Take the 2-minute tour ×
Stack Overflow is a question and answer site for professional and enthusiast programmers. It's 100% free, no registration required.

(cond ((test-1) (expression-1)))

When i use a cond, can i give the several functions in (expression-1)?

Like this:

(cond ((= 1 1) ((fun1) (fun2)) )

share|improve this question
add comment

2 Answers

The begin is actually optional -- cond (in Scheme as well as in Emacs Lisp, at least) take multiple expressions after each test expression and evaluate them in turn in an implicit begin

(cond ((= 1 1) (fun1 ...) (fun2 ...))
      (t (something-else)))

Use #t instead of t for Scheme

share|improve this answer
    
There's an implicit progn (the begin equivalent) in each cond clause in Common Lisp as well. I think Clojure is different, since it doesn't have an additional paren pair wrapping each clause. –  Inaimathi Sep 24 '12 at 16:23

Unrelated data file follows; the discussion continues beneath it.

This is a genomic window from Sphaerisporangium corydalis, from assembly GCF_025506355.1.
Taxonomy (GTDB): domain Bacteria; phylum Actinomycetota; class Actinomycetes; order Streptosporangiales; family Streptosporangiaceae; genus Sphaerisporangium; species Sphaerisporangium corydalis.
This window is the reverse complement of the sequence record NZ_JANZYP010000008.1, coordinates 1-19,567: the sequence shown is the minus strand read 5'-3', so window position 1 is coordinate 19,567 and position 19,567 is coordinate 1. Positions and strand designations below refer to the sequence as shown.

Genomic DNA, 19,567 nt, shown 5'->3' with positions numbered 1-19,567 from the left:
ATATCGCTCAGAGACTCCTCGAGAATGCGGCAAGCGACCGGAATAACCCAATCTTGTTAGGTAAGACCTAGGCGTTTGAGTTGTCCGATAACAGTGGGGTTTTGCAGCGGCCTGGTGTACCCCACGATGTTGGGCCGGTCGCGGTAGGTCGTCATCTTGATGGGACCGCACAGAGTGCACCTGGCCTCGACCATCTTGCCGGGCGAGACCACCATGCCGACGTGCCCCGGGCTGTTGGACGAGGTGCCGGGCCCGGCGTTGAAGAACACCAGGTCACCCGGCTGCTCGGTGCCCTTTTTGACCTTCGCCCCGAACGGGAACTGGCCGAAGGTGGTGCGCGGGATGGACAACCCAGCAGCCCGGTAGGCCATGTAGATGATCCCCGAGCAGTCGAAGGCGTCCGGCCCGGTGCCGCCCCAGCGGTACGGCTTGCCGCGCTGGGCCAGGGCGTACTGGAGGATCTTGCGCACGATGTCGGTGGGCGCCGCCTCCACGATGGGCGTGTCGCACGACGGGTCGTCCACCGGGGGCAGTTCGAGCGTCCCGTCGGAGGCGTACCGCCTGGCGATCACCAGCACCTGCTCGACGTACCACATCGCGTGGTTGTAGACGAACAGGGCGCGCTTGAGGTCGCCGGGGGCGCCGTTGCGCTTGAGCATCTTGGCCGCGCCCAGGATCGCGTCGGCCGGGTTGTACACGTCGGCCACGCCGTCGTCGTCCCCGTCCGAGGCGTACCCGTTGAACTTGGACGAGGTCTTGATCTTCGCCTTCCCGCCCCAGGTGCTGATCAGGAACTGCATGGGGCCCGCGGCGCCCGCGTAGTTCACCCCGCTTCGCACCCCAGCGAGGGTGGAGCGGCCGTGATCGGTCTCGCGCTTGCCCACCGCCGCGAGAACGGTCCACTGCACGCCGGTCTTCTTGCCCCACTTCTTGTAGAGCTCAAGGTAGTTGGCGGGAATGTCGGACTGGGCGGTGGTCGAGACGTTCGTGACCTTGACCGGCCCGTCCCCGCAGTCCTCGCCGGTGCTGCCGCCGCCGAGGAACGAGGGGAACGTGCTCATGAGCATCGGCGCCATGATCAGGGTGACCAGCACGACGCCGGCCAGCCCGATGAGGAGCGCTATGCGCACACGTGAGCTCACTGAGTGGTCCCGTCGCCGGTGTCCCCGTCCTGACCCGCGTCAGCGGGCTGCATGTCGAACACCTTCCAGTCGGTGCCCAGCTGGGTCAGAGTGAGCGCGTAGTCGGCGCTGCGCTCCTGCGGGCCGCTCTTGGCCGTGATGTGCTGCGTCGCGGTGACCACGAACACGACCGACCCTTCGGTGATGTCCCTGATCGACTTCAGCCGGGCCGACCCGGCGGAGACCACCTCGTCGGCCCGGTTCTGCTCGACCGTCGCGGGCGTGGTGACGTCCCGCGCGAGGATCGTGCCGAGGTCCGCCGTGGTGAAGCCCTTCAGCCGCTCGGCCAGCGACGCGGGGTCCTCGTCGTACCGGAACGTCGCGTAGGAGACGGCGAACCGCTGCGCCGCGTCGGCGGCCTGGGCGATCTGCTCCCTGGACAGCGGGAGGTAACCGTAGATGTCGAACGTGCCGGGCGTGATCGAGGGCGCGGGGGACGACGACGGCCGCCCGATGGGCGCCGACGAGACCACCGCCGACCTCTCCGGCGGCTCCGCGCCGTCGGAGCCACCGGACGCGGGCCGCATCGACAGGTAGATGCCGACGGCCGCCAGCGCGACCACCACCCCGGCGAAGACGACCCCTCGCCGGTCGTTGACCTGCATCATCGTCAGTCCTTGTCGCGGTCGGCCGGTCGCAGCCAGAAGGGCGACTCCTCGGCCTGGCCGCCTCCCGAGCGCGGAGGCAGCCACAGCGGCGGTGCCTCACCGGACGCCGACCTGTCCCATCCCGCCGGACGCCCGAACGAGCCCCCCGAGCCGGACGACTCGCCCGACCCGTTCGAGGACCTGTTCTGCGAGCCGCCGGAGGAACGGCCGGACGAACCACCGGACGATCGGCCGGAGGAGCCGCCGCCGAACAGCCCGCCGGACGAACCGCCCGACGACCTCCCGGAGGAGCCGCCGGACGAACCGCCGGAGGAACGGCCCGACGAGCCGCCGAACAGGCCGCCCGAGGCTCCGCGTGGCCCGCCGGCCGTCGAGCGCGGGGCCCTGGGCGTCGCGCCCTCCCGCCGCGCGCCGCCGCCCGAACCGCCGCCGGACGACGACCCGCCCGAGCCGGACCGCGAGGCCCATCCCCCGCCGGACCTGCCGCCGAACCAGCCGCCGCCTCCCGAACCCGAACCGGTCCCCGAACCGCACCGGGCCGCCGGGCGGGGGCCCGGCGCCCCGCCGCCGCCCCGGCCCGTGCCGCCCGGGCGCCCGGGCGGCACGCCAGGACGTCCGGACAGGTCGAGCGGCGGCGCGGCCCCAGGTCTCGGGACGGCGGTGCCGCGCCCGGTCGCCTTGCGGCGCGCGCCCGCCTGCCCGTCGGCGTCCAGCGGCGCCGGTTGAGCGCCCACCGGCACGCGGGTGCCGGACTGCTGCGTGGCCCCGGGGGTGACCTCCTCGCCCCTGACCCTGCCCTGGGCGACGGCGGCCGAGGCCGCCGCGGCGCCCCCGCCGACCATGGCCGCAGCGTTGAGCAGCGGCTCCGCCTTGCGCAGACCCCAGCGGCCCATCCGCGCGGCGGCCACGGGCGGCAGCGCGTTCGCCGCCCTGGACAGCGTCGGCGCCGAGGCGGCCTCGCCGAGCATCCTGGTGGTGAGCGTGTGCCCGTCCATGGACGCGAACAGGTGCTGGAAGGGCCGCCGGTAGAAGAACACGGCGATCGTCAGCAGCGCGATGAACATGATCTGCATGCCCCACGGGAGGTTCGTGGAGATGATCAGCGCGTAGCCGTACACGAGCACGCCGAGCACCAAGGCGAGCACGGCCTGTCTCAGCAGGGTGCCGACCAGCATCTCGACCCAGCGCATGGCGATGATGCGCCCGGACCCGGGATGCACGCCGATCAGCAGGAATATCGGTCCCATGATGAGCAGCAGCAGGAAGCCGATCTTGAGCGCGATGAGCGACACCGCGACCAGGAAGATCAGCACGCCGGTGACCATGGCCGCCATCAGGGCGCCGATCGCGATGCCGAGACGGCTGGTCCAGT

add comment

Yes, you can execute multiple expressions by wrapping them in a begin as shown below

(cond ((= 1 1) (begin (fun1) (fun2))) 

NOTE: The return value of the begin expression will the be result of last expression i.e in the example the return value will be of fun2 execution

share|improve this answer
1  
For cond you don't even need to use begin in the result (you do, however, have to use it for if). This would be enough: (cond ((= 1 1) (fun1) (fun2))) –  Marko Kudjerski Sep 24 '12 at 8:54
add comment

Your Answer

 
discard

By posting your answer, you agree to the privacy policy and terms of service.

Not the answer you're looking for? Browse other questions tagged or ask your own question.